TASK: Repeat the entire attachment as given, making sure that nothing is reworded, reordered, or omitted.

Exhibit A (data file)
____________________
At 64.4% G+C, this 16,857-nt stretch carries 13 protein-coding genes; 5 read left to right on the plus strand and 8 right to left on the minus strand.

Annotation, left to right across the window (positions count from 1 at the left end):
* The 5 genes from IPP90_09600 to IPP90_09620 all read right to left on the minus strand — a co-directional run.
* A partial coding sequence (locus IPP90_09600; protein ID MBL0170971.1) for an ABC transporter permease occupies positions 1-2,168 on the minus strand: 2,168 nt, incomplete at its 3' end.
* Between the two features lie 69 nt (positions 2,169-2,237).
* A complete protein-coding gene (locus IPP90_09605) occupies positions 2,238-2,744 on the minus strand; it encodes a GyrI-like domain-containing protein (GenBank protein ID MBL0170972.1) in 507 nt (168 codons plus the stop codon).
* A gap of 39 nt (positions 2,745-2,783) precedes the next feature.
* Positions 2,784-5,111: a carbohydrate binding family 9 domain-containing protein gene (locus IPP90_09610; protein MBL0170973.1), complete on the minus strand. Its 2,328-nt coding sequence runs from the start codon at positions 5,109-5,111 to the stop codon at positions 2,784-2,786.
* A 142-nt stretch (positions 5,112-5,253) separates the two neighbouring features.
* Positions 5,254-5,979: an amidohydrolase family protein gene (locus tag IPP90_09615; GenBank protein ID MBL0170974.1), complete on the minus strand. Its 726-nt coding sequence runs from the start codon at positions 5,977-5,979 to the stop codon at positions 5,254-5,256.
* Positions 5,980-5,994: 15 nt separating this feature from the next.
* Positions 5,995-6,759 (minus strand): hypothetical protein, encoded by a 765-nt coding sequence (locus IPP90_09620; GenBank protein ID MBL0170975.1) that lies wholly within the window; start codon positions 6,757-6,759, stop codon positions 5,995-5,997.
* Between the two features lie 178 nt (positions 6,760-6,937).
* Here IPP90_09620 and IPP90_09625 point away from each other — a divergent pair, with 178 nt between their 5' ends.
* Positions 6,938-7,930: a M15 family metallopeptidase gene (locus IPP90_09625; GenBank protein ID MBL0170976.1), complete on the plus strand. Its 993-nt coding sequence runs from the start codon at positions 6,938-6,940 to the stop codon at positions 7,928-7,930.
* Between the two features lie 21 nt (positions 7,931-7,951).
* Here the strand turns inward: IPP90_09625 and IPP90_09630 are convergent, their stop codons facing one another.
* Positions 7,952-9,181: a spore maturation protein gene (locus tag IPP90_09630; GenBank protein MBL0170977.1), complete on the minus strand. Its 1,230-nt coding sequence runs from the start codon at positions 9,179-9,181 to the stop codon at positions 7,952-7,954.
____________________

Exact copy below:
At 64.4% G+C, this 16,857-nt stretch carries 13 protein-coding genes; 5 read left to right on the plus strand and 8 right to left on the minus strand.

Annotation, left to right across the window (positions count from 1 at the left end):
* The 5 genes from IPP90_09600 to IPP90_09620 all read right to left on the minus strand — a co-directional run.
* A partial coding sequence (locus IPP90_09600; protein ID MBL0170971.1) for an ABC transporter permease occupies positions 1-2,168 on the minus strand: 2,168 nt, incomplete at its 3' end.
* Between the two features lie 69 nt (positions 2,169-2,237).
* A complete protein-coding gene (locus IPP90_09605) occupies positions 2,238-2,744 on the minus strand; it encodes a GyrI-like domain-containing protein (GenBank protein ID MBL0170972.1) in 507 nt (168 codons plus the stop codon).
* A gap of 39 nt (positions 2,745-2,783) precedes the next feature.
* Positions 2,784-5,111: a carbohydrate binding family 9 domain-containing protein gene (locus IPP90_09610; protein MBL0170973.1), complete on the minus strand. Its 2,328-nt coding sequence runs from the start codon at positions 5,109-5,111 to the stop codon at positions 2,784-2,786.
* A 142-nt stretch (positions 5,112-5,253) separates the two neighbouring features.
* Positions 5,254-5,979: an amidohydrolase family protein gene (locus tag IPP90_09615; GenBank protein ID MBL0170974.1), complete on the minus strand. Its 726-nt coding sequence runs from the start codon at positions 5,977-5,979 to the stop codon at positions 5,254-5,256.
* Positions 5,980-5,994: 15 nt separating this feature from the next.
* Positions 5,995-6,759 (minus strand): hypothetical protein, encoded by a 765-nt coding sequence (locus IPP90_09620; GenBank protein ID MBL0170975.1) that lies wholly within the window; start codon positions 6,757-6,759, stop codon positions 5,995-5,997.
* Between the two features lie 178 nt (positions 6,760-6,937).
* Here IPP90_09620 and IPP90_09625 point away from each other — a divergent pair, with 178 nt between their 5' ends.
* Positions 6,938-7,930: a M15 family metallopeptidase gene (locus IPP90_09625; GenBank protein ID MBL0170976.1), complete on the plus strand. Its 993-nt coding sequence runs from the start codon at positions 6,938-6,940 to the stop codon at positions 7,928-7,930.
* Between the two features lie 21 nt (positions 7,931-7,951).
* Here the strand turns inward: IPP90_09625 and IPP90_09630 are convergent, their stop codons facing one another.
* Positions 7,952-9,181: a spore maturation protein gene (locus tag IPP90_09630; GenBank protein MBL0170977.1), complete on the minus strand. Its 1,230-nt coding sequence runs from the start codon at positions 9,179-9,181 to the stop codon at positions 7,952-7,954.